and belief of the destruction of the world by fire, ifec.
The Druid circles were solar temples, of which Stone-
henge was the most distinguished. These circles were
also employed for public deliberation and the distribution
of justice. In Norway and Iceland they are named Dom
Thing, Ting, or judicial circles. They were used fo}'
these different purposes, as the ancients alwaj's o]5ened
their meetings for civil affairs with acts of religion.
From this eastern source we are to derive those hierogly-
phical representations of serpents, elephants, and other
figures on the obelisks in Angus-shire, Similar figures
are carved on obelisks in Japan.

The most ancient inhabitants that can be traced in
Europe are the Celts who, in remote antiquity, occupied
all the Continent from the mouth of the Oby to Cape
Finisterre. They were the Aborigines of Gaul, which
was early and powerfully peopled, and from Gaul they
penetrated into Britain. It is uncertain how long they
preserved the undisturbed possession of Europe ; but, in
time, another immense body, called Scythians, came from
Iran, and making an irruption, drove the Celts before
them and occupied a great part of the Continent. At
length they penetrated into Britain, which produced the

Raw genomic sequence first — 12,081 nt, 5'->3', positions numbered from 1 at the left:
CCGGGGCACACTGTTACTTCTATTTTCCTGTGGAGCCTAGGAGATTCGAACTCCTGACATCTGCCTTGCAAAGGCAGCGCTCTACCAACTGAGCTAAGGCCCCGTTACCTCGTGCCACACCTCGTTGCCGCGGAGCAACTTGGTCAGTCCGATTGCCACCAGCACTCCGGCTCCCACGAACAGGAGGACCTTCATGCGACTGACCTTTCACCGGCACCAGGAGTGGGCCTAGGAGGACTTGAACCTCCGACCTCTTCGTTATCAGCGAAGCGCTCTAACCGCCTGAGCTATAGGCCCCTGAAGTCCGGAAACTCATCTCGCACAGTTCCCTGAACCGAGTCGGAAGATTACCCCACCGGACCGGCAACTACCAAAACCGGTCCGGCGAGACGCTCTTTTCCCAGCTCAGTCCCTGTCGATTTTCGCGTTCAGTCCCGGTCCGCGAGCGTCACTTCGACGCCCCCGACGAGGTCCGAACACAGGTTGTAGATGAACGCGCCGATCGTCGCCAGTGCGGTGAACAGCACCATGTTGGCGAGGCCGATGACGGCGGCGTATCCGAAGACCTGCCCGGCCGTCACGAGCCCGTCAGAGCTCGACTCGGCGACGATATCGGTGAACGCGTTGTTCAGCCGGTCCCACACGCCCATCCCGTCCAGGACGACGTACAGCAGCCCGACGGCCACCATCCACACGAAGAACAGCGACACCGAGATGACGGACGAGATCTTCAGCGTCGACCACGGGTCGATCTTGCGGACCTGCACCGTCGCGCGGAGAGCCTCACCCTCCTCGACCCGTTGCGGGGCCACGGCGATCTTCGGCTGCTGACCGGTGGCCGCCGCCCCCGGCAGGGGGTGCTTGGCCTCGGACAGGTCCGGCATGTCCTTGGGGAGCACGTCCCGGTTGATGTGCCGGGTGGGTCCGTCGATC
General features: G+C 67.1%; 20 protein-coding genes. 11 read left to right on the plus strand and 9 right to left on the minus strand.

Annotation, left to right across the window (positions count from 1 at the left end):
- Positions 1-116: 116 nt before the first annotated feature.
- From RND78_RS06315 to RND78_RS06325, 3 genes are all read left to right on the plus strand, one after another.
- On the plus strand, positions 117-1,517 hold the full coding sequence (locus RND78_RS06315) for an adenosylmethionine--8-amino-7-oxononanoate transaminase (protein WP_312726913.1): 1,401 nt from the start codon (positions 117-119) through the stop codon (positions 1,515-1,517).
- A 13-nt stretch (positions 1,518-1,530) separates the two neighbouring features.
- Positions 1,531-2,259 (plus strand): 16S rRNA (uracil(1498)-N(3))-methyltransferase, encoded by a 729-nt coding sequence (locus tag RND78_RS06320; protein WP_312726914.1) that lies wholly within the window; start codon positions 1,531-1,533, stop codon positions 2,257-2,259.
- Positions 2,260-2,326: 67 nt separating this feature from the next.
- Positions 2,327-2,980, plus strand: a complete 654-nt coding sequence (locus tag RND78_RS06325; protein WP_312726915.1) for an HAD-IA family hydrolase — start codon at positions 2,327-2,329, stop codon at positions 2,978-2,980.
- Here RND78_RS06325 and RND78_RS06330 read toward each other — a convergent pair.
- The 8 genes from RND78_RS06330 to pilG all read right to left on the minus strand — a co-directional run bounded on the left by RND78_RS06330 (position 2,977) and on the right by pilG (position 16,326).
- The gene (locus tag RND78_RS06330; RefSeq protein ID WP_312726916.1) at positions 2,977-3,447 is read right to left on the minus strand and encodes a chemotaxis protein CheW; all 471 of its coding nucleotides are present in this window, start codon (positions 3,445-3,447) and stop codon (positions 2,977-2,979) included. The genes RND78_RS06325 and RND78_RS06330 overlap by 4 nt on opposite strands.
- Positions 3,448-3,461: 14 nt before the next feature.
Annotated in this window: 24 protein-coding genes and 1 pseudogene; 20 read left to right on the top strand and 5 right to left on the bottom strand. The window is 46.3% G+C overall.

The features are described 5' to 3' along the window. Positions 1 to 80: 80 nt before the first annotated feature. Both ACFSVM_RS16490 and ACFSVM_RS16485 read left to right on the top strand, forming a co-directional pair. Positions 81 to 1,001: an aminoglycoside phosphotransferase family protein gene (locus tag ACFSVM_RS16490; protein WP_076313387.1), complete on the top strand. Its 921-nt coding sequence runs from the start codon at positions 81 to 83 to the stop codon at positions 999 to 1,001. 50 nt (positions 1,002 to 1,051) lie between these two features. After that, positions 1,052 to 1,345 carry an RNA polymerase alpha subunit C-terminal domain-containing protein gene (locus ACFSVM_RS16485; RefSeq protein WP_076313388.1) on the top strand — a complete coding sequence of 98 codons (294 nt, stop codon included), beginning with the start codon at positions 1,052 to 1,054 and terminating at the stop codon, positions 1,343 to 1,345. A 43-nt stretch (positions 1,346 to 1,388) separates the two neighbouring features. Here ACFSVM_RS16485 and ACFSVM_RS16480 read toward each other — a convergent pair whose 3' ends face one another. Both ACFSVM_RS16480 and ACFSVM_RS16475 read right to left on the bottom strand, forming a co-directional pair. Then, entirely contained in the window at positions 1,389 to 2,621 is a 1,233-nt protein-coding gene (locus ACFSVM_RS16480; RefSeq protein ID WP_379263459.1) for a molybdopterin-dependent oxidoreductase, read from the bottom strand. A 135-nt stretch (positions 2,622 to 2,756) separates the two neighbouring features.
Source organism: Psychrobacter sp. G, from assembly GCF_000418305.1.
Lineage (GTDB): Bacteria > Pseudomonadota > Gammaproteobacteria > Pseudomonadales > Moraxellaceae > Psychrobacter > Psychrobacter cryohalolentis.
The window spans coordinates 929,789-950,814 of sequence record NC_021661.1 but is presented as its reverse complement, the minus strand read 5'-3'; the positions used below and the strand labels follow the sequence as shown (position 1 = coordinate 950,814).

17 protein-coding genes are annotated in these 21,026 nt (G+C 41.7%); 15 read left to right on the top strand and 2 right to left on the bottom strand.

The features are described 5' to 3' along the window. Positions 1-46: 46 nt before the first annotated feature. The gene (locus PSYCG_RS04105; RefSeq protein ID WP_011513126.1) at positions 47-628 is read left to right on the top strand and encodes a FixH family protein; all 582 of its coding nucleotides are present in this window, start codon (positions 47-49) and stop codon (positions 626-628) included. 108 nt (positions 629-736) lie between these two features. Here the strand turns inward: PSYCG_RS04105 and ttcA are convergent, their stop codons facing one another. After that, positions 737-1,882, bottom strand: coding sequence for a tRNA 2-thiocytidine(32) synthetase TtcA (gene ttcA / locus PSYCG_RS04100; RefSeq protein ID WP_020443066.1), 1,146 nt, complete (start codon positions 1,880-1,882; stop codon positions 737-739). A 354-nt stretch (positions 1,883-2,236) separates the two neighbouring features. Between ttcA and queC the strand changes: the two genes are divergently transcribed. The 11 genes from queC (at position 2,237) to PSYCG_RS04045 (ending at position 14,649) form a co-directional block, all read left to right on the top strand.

first mixture of inhabitants in that island. But, inde-
pendent of this general evidence that the Celta3 and
Scythians came from the east, there is also evidence in
the antiquities of Britain and Ireland that establishes it
with a high degree of probability. The worship of the


sun, with many other practices, proves this, as do the
names of hills, rivers, and promontories, which last long,
and can only be deciphered on the principles of Bryant's
Analysis of ancient Mythology. These Scythians, and
the tribes afterwards called Teutons and Goths, were the
same people, and early established themselves in Germany
and penetrated into Gaul. They gradually confined the
ancient Celt;\3 into a corner of Gaul, and, under the name
of Belga?, took possession of the o{)posite shores of Britain,
and pushed the Celta? to the northern parts of the island.
Yet, so low as Augustus Qrsar's time, the Celta?, at large,
were a powerful people in Europe, and are never to be
confounded with the Scythians, though both came origi-
nally from the east.

These Scythians also established themselves in Scandi-
navia, on the Baltic, and becoming bold adventurers at
sea, settled many colonies on the coasts of Europe, particu-
larly on the north and east of Britain, from the Orknej's
to the mouth of the Humber.

The Phcenicians early carried on trade with Britain
and Ireland, where they spread their religion and com-
municated some of their arts to the inhabitants. They
also, for the benefit of their commerce, colonised some of
the southern maritime parts of these islands. They came
from Spain, as did the Iberians, and in conjunction with
them occupied a considerable part of Ireland, as appears
from the remains of their language and many other

This emigration of Phoenicians and Iberians from Spain
probably happened when the Chaldeans, under Nebu-